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Women who have changed the world

Women and rights

702 Pins

Fredi Washington: "You see I'm a mighty proud gal and I can't for the life of me, find any valid reason why anyone should lie about their origin or anything else for that matter. Frankly, I do not ascribe to the stupid theory of white supremacy and to try to hide the fact that I am a Negro for economic or any other reasons, if I do I would be agreeing to be a Negro makes me inferior and that I have swallowed whole hog all of the propaganda dished out by our fascist-minded white citizens."

Fredi Washington - The Imitation of Life... I don't think so.

Frenchwoman Nathalie Sergueiew, alias "Treasure", was one of many agents who double-crossed the Germans during WW2. In Berlin she was taught espionage skills such as secret ink writing, ciphers and radio telegraphy. However, she was secretly opposed to the Nazis. She reached Britain via Spain in 1943 and from then on her contacts in the Abwehr believed her to be loyally spying on the British for them. In reality, she was sending them deliberately misleading messages composed by MI5.

PATRICIA BATH, (Nov.4, 1942-Present) Inventor - In 1981 she began work on the "Laserphaco Probe." It utilized a laser and two tubes, one of which served for irrigation and the other for suctions (aspiration). The laser was used to make a small incision in the eye and the laser would quickly vaporize the cataracts. She was the 1st Black person to complete a residency in ophthalmology in 1970. Her parents instilled within her a feeling of opportunity and excitement for her future.

Patricia Bath - Great Female Inventors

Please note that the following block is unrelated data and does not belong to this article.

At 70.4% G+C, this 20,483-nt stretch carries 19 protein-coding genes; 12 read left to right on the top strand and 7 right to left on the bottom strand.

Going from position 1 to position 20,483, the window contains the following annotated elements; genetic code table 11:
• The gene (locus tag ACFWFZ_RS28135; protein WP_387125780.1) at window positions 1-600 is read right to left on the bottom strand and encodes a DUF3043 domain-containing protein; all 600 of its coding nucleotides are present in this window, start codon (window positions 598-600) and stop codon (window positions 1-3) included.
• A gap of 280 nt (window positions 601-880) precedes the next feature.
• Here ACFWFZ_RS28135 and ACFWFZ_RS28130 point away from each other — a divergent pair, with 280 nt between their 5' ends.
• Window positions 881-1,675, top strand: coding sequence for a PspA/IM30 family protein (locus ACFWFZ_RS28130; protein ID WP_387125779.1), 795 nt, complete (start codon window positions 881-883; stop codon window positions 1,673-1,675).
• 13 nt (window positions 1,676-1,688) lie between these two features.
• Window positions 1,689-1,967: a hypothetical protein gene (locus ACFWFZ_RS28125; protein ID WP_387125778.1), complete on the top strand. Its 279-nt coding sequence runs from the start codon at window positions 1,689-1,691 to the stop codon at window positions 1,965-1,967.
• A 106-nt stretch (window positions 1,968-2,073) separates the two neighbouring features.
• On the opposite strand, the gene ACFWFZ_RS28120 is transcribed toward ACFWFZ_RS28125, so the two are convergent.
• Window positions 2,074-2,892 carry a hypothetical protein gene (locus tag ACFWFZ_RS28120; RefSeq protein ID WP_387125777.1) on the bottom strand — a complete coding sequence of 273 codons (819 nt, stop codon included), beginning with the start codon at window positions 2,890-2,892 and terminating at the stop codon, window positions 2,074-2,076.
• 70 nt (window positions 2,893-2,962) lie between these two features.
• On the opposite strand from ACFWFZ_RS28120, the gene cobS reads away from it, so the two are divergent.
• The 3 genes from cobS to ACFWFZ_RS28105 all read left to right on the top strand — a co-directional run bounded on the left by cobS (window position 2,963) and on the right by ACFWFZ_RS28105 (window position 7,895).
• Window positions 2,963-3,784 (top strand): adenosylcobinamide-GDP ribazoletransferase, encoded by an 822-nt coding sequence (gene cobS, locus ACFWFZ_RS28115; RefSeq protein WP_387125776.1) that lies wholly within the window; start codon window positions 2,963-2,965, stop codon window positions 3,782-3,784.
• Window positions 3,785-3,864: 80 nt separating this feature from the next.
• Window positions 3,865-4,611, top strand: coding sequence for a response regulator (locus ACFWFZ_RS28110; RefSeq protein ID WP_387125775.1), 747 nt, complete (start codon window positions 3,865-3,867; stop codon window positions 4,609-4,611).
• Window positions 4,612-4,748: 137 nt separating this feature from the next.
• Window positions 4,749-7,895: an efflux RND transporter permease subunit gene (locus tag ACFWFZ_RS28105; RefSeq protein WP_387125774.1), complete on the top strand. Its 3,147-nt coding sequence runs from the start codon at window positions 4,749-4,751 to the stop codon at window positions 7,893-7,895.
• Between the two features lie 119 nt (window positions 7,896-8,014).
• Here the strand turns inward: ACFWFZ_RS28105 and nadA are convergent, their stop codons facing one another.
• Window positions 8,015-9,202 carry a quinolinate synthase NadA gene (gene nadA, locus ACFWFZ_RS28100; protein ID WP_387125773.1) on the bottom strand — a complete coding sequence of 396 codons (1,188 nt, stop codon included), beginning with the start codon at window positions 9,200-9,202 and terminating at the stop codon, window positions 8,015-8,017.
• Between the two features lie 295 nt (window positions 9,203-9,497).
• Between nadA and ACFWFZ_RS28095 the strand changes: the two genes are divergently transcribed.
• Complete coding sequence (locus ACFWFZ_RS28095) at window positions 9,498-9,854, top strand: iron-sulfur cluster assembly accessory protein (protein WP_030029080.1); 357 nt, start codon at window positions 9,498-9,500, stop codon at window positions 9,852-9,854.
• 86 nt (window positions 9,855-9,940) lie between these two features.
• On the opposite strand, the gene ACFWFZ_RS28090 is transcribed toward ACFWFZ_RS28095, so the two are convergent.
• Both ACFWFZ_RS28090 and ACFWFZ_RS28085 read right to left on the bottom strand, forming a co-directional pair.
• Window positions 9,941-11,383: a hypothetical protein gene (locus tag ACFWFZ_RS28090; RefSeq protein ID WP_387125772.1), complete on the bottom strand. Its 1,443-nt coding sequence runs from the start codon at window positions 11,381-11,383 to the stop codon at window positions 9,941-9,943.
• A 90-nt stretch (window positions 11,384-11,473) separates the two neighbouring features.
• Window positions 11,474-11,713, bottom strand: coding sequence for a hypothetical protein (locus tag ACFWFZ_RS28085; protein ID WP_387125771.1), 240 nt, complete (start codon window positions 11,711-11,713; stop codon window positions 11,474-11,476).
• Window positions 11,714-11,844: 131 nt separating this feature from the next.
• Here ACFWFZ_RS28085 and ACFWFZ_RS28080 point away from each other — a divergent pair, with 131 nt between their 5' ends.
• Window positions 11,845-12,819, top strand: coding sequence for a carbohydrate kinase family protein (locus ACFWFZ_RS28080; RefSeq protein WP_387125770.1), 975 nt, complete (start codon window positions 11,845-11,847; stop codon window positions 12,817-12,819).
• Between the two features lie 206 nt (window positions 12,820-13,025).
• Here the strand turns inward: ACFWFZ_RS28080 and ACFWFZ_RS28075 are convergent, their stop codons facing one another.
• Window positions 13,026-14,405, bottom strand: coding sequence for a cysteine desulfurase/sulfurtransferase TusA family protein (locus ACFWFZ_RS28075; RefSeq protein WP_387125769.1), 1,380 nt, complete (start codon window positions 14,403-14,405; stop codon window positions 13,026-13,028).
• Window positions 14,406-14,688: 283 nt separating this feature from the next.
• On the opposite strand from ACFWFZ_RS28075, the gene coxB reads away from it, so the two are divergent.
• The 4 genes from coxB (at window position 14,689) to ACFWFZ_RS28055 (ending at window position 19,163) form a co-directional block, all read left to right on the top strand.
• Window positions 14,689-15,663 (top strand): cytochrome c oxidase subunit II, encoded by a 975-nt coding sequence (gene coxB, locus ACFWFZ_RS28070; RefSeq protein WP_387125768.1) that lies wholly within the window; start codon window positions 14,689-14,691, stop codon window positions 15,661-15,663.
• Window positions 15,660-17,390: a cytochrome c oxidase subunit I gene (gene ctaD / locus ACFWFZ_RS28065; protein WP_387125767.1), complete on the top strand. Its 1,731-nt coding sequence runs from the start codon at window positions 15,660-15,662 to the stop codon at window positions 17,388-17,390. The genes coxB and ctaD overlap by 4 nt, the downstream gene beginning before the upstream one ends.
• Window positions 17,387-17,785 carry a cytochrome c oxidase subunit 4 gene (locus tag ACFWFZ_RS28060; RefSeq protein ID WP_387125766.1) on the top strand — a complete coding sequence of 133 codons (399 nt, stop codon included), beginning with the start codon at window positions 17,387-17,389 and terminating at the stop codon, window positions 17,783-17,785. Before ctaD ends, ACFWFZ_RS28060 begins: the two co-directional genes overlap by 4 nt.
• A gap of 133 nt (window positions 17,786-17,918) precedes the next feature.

Princess Kouka of Sudan, she starred alongside Paul Robeson in the 1937 film Jericho. She looks so modern!

Before there was Beverly Johnson, Jayne Kennedy, Halle Berry, Rhianna, or Tyra Banks, there was Marpessa Dawn. Beauty that took your breath away. "Black Orpheus" 1959.

Marpessa Dawn, 74, Co-Star of ‘Black Orpheus,’ Is Dead

Jet magazine, March 10, 1955 — Dorothy Dandridge's Oscar nomination for Carmen Jones (1954). Dandridge was only the third African American to receive a nomination in any category, and the first to be nominated for Best Actress. Grace Kelly won that year for The Country Girl. It would take another 46 years before an African American would win Best Actress (Halle Berry in 2001's Monster's Ball).

'Biddy Mason. Great story. Born a slave in 1818, her owners got converted to Mormonism and headed west. The other Mormons pressured her owner to free her, but he wouldn't. So she fought for her OWN freedom in California court, and won. Then she became a nurse and midwife, one of the first black land owners in LA, amassed 300k which she gave liberally to charities, and founded churches, schools, and aid societies."

Hazel Scott - (1920-1981) Jazz Musician. Born in Port of Spain, Trinidad, she began playing piano at the age of two. Hazel began formal music training after the family had moved to the United States in 1924 and recieved 6 scholarships to Julliard School of Music - which she had to turn down as she was only 14. During the early 1950s, she became the first black woman to have her own television show, but due to accusations of being a communist; her show was canceled.

American military nurses in Paris, August 26th 1944

Angela Bassett, actress. ....who should have won an Academy Award for Best Actress for her leading role in "What's Love Got To Do With It?".... just sayin'. However, she was the first African-American to win the Golden Globe Award for Best Actress – Motion Picture Musical or Comedy for the film.